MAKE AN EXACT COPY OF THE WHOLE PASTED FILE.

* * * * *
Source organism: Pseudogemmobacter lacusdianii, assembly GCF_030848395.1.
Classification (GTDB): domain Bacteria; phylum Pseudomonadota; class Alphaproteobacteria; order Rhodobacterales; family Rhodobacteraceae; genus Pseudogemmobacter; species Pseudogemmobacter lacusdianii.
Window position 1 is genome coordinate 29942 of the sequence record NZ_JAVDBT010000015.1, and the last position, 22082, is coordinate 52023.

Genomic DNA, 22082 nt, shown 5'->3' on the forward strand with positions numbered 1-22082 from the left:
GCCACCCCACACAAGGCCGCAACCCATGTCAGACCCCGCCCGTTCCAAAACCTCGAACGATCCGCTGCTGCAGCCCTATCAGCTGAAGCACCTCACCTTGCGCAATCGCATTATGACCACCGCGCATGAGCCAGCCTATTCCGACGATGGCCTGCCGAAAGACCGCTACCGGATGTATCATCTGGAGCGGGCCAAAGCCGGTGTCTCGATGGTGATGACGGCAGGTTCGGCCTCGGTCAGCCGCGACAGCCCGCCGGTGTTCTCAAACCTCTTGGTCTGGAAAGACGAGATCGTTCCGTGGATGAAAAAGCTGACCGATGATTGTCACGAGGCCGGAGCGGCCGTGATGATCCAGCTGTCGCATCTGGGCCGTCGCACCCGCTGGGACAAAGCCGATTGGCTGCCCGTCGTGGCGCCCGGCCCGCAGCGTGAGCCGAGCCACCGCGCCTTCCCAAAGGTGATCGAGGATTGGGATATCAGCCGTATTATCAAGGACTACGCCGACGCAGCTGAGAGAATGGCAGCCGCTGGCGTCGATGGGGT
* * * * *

Source organism: Pseudogemmobacter lacusdianii, assembly GCF_030848395.1.
Classification (GTDB): domain Bacteria; phylum Pseudomonadota; class Alphaproteobacteria; order Rhodobacterales; family Rhodobacteraceae; genus Pseudogemmobacter; species Pseudogemmobacter lacusdianii.
Window position 1 is genome coordinate 29942 of the sequence record NZ_JAVDBT010000015.1, and the last position, 22082, is coordinate 52023.

Genomic DNA, 22082 nt, shown 5'->3' on the forward strand with positions numbered 1-22082 from the left:
GCCACCCCACACAAGGCCGCAACCCATGTCAGACCCCGCCCGTTCCAAAACCTCGAACGATCCGCTGCTGCAGCCCTATCAGCTGAAGCACCTCACCTTGCGCAATCGCATTATGACCACCGCGCATGAGCCAGCCTATTCCGACGATGGCCTGCCGAAAGACCGCTACCGGATGTATCATCTGGAGCGGGCCAAAGCCGGTGTCTCGATGGTGATGACGGCAGGTTCGGCCTCGGTCAGCCGCGACAGCCCGCCGGTGTTCTCAAACCTCTTGGTCTGGAAAGACGAGATCGTTCCGTGGATGAAAAAGCTGACCGATGATTGTCACGAGGCCGGAGCGGCCGTGATGATCCAGCTGTCGCATCTGGGCCGTCGCACCCGCTGGGACAAAGCCGATTGGCTGCCCGTCGTGGCGCCCGGCCCGCAGCGTGAGCCGAGCCACCGCGCCTTCCCAAAGGTGATCGAGGATTGGGATATCAGCCGTATTATCAAGGACTACGCCGACGCAGCTGAGAGAATGGCAGCCGCTGGCGTCGATGGGGT